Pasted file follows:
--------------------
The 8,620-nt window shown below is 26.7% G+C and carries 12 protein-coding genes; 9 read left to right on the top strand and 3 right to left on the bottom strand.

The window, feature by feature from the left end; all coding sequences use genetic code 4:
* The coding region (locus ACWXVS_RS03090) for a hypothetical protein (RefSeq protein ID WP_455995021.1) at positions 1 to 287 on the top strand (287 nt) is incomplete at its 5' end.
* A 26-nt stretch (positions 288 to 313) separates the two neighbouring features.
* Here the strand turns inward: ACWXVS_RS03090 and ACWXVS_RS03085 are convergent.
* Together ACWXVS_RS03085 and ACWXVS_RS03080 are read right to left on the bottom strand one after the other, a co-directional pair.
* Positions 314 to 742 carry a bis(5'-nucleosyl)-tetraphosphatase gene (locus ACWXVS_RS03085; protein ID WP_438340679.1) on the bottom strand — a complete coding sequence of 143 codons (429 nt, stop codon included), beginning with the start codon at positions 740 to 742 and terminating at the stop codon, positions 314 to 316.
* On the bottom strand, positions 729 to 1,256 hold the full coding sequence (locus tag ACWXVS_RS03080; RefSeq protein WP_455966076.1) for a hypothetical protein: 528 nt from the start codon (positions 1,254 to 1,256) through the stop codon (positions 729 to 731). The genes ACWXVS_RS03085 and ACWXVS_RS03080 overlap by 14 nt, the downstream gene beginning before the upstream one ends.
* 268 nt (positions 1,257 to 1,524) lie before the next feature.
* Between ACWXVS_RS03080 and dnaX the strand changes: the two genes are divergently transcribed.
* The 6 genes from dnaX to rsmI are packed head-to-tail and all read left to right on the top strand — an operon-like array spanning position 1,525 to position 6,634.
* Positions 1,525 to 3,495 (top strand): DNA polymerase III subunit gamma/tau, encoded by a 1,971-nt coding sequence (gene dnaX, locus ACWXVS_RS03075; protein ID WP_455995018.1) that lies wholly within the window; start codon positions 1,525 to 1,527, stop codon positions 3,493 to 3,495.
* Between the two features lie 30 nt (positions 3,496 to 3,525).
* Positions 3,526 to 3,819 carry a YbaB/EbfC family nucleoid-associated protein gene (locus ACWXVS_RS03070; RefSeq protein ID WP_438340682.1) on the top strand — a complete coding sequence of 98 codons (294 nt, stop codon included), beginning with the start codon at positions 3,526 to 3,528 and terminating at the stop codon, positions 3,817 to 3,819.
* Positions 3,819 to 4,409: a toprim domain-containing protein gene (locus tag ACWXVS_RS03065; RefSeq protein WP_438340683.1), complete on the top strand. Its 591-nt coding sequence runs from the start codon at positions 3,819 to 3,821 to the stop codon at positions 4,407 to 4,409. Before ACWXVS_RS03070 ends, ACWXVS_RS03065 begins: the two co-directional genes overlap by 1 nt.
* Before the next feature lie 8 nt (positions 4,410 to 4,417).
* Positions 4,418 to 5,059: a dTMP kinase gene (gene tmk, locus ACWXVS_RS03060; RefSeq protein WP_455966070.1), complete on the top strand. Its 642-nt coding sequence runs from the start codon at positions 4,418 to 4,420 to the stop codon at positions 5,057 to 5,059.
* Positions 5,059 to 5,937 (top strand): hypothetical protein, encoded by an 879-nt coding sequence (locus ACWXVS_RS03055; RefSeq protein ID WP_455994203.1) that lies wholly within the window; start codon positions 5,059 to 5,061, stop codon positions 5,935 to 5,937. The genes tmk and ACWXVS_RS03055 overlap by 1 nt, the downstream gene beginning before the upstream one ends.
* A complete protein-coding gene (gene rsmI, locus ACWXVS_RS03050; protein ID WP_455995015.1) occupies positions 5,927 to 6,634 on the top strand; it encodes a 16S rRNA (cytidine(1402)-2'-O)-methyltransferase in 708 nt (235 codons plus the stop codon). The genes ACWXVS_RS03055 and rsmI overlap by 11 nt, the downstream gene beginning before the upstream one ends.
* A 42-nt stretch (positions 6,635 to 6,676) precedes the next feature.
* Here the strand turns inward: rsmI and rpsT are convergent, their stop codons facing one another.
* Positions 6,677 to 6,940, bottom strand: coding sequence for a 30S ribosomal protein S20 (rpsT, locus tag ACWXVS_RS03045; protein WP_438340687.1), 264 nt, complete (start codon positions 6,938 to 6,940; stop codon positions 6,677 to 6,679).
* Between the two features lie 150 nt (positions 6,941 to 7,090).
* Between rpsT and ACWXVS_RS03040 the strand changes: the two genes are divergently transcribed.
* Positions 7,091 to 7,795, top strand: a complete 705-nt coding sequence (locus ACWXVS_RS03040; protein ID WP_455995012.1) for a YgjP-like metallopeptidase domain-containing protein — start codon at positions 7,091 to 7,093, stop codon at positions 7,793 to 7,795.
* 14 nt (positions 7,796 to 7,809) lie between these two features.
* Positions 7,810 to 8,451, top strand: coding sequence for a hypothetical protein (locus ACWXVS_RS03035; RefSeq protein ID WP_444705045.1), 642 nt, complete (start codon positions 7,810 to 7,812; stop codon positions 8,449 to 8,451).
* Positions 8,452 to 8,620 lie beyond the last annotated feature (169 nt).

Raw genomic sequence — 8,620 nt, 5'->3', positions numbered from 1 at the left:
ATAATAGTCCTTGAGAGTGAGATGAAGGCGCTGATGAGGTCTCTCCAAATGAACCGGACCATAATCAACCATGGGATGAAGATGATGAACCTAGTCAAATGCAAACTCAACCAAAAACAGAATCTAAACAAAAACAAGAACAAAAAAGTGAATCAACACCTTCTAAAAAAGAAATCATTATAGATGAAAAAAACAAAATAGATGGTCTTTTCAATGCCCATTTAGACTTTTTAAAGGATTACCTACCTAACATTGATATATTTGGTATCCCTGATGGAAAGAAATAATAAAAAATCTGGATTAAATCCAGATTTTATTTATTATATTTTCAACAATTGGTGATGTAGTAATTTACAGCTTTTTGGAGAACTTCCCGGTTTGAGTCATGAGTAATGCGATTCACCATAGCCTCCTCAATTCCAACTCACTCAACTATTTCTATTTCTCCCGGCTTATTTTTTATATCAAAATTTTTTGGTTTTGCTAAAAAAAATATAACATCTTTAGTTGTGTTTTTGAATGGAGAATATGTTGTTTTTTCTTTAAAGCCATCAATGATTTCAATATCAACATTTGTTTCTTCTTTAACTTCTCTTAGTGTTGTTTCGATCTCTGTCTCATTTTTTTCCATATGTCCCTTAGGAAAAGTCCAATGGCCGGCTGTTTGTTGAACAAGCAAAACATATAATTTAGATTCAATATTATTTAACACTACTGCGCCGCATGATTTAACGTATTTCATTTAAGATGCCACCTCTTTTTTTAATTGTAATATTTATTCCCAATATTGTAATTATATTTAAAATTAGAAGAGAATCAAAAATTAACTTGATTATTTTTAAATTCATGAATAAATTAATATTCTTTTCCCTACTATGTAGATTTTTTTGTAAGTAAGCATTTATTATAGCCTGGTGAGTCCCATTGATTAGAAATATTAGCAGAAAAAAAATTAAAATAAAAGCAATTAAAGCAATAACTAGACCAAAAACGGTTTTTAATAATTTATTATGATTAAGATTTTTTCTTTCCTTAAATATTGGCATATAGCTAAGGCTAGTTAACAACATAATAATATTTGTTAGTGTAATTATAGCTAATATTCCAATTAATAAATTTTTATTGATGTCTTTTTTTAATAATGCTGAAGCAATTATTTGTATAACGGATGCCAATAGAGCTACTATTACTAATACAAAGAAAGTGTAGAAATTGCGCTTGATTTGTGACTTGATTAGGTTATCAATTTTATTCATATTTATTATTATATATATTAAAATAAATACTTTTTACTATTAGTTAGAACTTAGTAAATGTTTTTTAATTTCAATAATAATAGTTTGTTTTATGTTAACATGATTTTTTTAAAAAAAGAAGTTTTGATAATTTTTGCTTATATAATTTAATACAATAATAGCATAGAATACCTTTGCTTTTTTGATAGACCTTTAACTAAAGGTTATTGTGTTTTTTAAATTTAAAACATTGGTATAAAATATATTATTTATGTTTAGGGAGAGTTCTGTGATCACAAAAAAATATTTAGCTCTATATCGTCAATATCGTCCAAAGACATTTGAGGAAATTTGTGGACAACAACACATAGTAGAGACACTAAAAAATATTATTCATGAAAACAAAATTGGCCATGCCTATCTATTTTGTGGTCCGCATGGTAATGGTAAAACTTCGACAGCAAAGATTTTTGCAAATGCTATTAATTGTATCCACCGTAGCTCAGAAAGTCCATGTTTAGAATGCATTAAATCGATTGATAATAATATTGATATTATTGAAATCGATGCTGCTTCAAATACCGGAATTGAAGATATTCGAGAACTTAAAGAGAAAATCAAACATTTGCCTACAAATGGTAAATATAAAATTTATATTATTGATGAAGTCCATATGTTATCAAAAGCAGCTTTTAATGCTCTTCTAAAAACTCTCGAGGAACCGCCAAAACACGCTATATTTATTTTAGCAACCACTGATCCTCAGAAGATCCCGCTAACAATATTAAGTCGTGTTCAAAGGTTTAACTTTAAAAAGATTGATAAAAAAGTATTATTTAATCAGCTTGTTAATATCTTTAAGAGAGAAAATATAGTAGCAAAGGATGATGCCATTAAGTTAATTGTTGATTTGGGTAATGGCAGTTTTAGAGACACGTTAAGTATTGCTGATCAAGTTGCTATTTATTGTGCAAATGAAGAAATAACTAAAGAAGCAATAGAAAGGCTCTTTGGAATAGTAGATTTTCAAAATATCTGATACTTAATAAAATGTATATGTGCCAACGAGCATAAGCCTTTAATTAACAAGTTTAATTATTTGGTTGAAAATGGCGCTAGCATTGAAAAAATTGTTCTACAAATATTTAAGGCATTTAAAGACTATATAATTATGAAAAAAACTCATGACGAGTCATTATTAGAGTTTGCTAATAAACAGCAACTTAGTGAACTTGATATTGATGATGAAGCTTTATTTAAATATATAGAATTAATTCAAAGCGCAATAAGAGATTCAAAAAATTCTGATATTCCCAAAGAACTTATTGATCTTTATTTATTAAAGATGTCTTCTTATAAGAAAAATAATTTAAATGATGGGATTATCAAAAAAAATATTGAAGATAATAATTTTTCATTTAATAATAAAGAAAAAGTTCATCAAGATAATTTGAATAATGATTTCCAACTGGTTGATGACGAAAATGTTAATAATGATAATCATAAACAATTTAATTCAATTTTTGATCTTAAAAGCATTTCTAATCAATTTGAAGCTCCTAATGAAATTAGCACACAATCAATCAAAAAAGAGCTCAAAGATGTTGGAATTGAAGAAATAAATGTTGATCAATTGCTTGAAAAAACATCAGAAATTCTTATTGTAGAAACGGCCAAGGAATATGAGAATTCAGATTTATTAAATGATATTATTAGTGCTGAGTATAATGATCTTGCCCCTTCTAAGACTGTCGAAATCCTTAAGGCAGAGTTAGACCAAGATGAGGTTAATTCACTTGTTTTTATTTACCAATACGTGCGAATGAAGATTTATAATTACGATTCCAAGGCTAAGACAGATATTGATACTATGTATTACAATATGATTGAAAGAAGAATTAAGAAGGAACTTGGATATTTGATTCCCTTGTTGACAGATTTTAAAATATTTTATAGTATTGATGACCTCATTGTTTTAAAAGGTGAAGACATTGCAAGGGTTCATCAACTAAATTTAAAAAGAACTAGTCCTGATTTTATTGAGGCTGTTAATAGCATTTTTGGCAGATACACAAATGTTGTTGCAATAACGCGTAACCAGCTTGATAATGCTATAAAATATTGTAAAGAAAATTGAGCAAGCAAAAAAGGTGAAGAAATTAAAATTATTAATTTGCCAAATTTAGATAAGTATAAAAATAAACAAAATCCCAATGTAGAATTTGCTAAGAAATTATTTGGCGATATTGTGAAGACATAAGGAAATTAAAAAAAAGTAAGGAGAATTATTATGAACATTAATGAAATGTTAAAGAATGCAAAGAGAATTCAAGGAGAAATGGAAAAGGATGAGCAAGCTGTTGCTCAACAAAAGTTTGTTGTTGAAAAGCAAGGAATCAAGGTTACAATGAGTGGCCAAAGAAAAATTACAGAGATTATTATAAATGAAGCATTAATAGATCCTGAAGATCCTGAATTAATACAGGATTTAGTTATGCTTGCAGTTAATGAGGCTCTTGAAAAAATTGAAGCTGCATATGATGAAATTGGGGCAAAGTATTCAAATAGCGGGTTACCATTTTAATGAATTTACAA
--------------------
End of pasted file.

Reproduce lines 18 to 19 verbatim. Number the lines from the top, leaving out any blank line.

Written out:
* Positions 5,059 to 5,937 (top strand): hypothetical protein, encoded by an 879-nt coding sequence (locus ACWXVS_RS03055; RefSeq protein ID WP_455994203.1) that lies wholly within the window; start codon positions 5,059 to 5,061, stop codon positions 5,935 to 5,937. The genes tmk and ACWXVS_RS03055 overlap by 1 nt, the downstream gene beginning before the upstream one ends.
* A complete protein-coding gene (gene rsmI, locus ACWXVS_RS03050; protein ID WP_455995015.1) occupies positions 5,927 to 6,634 on the top strand; it encodes a 16S rRNA (cytidine(1402)-2'-O)-methyltransferase in 708 nt (235 codons plus the stop codon). The genes ACWXVS_RS03055 and rsmI overlap by 11 nt, the downstream gene beginning before the upstream one ends.